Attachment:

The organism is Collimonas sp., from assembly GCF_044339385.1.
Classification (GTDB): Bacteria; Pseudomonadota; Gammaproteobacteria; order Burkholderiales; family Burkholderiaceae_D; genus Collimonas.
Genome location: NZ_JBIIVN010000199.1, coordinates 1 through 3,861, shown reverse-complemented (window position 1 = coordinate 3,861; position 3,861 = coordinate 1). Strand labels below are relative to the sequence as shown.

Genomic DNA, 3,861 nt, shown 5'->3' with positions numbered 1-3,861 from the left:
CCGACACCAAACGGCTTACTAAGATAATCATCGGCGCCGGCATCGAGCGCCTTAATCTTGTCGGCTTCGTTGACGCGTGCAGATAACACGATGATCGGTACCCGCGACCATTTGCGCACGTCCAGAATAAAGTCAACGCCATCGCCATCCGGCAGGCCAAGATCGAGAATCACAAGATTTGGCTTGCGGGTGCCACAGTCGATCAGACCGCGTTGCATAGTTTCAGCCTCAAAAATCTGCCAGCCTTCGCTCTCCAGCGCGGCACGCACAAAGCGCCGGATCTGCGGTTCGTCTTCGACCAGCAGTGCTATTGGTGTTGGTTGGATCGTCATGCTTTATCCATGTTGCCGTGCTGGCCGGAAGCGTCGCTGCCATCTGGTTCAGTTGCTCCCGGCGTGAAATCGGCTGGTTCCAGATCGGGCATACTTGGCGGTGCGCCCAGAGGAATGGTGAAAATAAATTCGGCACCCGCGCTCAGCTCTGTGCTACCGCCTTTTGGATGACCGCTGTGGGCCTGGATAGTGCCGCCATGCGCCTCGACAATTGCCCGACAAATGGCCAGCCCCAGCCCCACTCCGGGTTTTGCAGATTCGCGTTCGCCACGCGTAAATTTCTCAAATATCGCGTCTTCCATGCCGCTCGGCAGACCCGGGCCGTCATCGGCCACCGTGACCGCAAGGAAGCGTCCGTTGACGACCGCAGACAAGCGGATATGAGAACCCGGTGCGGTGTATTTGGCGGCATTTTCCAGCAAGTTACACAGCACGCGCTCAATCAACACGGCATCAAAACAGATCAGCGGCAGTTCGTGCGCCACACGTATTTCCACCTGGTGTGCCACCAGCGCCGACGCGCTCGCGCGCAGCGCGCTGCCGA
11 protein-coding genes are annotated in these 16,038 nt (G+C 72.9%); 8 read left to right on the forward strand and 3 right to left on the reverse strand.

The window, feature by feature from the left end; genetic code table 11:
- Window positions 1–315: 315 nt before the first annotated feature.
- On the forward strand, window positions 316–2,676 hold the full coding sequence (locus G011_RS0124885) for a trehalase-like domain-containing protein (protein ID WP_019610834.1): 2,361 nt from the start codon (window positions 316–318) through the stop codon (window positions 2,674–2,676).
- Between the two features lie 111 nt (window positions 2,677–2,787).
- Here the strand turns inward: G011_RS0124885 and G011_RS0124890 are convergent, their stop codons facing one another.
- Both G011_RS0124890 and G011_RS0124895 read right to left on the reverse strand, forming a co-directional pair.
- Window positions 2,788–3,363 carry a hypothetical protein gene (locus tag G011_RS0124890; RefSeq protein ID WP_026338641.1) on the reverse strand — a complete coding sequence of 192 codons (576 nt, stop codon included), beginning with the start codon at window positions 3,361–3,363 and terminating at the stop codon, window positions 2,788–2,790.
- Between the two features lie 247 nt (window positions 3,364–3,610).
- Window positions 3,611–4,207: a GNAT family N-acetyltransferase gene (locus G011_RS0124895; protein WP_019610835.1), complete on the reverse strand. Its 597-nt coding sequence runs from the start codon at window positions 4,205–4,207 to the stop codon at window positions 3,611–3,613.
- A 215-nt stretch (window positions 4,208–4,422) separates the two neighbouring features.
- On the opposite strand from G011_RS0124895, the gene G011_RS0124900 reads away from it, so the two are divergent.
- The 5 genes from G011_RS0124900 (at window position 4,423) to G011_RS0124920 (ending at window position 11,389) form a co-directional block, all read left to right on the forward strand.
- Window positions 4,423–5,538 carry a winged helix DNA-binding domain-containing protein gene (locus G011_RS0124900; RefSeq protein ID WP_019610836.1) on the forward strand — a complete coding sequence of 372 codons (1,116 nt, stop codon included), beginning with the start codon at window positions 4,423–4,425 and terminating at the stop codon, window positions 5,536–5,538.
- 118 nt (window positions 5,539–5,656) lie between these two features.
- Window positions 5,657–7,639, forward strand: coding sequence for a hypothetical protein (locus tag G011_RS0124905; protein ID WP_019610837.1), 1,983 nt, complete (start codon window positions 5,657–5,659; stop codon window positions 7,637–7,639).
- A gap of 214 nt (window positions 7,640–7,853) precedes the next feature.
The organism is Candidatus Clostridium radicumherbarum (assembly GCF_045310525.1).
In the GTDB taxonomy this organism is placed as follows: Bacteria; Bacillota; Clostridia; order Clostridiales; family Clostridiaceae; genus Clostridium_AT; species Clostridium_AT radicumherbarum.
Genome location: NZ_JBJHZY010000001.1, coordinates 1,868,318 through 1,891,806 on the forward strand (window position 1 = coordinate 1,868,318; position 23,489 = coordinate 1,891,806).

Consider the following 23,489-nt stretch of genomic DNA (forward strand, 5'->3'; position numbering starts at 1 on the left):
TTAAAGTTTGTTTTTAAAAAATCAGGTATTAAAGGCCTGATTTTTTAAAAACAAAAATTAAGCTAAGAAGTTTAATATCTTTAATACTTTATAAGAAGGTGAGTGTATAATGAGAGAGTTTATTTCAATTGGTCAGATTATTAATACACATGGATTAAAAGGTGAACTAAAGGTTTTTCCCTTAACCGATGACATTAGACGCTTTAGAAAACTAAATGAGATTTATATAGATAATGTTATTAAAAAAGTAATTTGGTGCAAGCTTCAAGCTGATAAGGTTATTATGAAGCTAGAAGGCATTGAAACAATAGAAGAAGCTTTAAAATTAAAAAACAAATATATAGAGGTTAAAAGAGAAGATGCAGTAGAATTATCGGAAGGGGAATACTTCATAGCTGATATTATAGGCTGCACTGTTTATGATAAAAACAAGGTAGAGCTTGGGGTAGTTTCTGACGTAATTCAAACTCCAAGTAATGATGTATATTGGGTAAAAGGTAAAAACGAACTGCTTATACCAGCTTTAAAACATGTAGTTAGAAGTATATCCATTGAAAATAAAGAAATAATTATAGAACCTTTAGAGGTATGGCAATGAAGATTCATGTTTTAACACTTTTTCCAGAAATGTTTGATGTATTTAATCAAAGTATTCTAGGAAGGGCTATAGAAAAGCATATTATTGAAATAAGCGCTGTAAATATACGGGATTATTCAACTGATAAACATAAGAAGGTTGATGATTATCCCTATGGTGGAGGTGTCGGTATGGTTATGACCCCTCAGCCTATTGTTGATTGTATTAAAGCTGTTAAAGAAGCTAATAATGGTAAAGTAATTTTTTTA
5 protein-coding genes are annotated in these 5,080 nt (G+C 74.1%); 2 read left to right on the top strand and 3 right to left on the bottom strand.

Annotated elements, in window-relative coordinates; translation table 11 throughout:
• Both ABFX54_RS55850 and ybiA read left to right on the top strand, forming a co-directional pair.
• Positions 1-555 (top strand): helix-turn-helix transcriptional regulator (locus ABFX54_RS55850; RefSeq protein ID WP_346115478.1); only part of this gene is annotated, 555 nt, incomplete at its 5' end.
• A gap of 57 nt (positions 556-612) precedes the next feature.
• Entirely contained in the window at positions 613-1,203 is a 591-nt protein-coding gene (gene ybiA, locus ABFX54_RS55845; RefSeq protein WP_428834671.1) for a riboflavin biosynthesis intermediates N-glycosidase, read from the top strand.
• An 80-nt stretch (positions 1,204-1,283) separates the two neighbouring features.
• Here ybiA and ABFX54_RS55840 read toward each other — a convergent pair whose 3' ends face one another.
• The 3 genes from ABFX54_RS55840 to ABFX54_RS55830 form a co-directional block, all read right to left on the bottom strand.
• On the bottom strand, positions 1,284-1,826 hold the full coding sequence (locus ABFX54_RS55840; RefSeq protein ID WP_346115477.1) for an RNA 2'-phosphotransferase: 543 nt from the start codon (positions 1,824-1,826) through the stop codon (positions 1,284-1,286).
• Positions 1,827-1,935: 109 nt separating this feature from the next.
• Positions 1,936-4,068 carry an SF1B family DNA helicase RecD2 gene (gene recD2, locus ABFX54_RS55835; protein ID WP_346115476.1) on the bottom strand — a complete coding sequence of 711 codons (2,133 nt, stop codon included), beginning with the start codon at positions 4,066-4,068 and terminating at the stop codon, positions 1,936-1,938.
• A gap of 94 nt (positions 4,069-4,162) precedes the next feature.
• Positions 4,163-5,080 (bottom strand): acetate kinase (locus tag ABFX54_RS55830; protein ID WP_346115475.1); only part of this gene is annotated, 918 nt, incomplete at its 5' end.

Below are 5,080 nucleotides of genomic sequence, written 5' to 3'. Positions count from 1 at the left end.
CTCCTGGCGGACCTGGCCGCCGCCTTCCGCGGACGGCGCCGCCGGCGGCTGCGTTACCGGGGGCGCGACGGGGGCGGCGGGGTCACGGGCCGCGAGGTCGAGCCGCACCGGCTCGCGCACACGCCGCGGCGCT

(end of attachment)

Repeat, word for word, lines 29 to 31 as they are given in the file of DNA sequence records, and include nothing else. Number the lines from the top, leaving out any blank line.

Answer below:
Annotated elements, in window-relative coordinates; translation table 11 throughout:
• Both ABFX54_RS55850 and ybiA read left to right on the top strand, forming a co-directional pair.
• Positions 1-555 (top strand): helix-turn-helix transcriptional regulator (locus ABFX54_RS55850; RefSeq protein ID WP_346115478.1); only part of this gene is annotated, 555 nt, incomplete at its 5' end.